Chronically Unstable Ontology: Ontological Dynamics, Radical Alterity, and the “Otherwise Within”
In this article, Jon Henrik Z. Remme develops an anthropological approach to ontology that highlights dynamics, transformation and the permeability of ontological boundaries.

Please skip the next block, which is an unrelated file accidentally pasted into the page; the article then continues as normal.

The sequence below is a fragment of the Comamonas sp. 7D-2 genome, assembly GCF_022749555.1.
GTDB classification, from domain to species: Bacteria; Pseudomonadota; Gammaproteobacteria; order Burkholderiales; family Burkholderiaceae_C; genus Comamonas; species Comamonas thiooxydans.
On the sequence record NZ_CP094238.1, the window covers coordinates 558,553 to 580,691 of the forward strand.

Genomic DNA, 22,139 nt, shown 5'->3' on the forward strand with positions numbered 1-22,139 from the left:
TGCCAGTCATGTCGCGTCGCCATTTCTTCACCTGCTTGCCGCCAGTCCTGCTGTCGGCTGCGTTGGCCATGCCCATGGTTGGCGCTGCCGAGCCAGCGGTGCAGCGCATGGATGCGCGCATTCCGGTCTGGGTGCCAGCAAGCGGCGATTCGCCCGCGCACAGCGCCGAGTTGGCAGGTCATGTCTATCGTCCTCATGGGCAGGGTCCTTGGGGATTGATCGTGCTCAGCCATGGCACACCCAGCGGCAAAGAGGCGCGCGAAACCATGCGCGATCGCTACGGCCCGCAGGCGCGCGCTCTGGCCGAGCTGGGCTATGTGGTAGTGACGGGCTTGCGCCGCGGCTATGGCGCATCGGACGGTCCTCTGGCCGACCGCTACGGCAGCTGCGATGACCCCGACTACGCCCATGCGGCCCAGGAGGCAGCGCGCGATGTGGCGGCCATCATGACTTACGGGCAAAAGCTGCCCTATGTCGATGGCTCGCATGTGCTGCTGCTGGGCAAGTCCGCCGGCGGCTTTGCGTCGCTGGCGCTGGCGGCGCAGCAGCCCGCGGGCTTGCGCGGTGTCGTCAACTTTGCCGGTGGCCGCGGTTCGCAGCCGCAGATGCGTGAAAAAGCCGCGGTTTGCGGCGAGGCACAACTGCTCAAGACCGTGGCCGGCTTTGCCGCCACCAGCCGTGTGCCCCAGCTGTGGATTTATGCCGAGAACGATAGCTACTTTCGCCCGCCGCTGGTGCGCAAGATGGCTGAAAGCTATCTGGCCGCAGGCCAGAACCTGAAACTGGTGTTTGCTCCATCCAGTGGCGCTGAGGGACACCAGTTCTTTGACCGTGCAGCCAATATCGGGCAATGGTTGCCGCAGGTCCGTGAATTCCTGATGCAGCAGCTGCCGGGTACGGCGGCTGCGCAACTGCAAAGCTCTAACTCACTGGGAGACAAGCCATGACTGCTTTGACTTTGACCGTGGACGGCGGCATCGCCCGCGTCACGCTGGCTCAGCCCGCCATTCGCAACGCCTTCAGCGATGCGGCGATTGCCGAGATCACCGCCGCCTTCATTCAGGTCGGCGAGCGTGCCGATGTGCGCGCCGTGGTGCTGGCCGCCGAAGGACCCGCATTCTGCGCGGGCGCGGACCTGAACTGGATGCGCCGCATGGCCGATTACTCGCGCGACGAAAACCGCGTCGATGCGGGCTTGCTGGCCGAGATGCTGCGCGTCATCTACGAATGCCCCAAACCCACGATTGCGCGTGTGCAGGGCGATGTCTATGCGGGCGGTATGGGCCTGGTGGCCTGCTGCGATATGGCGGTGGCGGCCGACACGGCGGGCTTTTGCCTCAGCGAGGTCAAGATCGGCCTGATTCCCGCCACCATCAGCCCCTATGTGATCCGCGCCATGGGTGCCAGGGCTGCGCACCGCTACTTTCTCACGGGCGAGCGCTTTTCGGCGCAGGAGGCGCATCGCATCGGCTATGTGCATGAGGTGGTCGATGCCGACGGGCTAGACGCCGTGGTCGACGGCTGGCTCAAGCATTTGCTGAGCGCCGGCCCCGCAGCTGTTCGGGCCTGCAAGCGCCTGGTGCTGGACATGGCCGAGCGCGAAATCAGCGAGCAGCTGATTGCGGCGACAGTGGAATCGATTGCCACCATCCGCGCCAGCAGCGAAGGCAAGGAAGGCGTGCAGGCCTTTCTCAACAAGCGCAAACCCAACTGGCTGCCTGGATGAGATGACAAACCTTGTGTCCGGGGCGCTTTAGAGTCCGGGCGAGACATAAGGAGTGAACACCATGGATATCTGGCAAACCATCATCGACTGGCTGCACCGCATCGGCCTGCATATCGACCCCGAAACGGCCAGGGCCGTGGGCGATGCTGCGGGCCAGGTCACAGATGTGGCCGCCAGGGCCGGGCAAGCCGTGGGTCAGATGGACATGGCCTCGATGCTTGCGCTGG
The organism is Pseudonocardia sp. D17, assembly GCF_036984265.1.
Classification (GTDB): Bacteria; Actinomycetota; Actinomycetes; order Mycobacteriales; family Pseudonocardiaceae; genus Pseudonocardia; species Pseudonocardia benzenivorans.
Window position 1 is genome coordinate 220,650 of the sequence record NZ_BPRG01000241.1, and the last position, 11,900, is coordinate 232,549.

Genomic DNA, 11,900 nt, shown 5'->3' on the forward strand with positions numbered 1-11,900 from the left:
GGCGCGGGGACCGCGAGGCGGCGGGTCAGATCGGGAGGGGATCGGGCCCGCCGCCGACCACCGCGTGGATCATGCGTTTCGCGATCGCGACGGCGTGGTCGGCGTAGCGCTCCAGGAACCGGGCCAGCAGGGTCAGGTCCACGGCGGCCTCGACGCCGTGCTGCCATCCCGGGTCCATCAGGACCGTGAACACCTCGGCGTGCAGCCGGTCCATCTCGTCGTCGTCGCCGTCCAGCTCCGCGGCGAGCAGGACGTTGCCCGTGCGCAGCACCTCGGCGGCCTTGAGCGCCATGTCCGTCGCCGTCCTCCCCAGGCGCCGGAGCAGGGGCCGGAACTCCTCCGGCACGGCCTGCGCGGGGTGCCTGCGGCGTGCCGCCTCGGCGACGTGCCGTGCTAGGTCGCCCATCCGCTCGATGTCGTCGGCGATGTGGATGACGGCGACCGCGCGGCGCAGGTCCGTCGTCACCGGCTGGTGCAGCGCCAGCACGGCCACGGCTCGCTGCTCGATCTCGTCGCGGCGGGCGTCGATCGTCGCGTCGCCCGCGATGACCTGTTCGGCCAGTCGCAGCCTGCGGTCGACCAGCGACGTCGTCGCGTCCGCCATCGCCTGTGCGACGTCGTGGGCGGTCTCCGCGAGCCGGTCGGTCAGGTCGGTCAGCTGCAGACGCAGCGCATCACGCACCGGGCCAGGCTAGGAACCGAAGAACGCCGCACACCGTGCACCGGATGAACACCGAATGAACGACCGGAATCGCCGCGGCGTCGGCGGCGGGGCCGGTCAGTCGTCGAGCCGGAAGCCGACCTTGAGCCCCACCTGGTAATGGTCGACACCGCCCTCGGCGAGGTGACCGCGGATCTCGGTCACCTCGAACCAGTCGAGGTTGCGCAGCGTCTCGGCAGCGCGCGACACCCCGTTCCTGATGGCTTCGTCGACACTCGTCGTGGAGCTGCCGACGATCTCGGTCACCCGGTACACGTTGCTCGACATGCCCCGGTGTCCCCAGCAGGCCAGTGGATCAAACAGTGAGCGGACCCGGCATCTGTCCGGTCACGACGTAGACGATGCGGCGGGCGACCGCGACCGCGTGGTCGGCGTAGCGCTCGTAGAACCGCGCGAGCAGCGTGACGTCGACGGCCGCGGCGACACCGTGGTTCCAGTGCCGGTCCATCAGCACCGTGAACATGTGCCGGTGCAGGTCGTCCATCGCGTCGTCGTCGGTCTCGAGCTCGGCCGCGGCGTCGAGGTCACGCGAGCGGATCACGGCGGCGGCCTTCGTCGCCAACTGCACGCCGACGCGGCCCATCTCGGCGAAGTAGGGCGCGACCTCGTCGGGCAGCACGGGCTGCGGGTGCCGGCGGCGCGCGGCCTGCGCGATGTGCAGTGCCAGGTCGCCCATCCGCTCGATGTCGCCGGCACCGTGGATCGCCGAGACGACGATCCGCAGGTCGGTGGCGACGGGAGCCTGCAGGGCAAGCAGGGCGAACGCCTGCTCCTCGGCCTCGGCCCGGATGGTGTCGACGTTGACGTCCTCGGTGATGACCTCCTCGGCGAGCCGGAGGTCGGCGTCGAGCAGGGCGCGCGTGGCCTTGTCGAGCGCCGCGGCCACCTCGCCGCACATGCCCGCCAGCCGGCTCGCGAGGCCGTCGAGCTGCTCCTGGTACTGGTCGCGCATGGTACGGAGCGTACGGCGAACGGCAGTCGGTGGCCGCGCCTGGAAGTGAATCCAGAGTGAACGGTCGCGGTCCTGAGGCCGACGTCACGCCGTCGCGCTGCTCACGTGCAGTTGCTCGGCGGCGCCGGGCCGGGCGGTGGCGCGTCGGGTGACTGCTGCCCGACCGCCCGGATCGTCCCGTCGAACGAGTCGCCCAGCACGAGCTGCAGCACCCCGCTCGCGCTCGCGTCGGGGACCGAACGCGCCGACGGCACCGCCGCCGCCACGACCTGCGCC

Drawing on empirical material from Ifugao, the Philippines, Remme develops an approach to ontology that emphasizes its chronically unstable character. By showing how relations between humans and nonhuman beings within both Ifugao animism and Pentecostalism are intrinsically unstable and how boundaries between them are partially traversable, Remme demonstrates how ontological differences are transformed, stabilized and destabilized through practice. Remme shows further how such ontological dynamics entail that emerging entities such as humans and spirits always possess a potential for transformation and metamorphosis. Becoming and remaining to become a human is thus an effect of keeping this potential for becoming otherwise at bay. Remme suggests that the ontological dynamics of Ifugao animism and Pentecostalism point toward a rethinking of radical alterity as unbounded, transformative and related to an otherwise existing within emerging entities.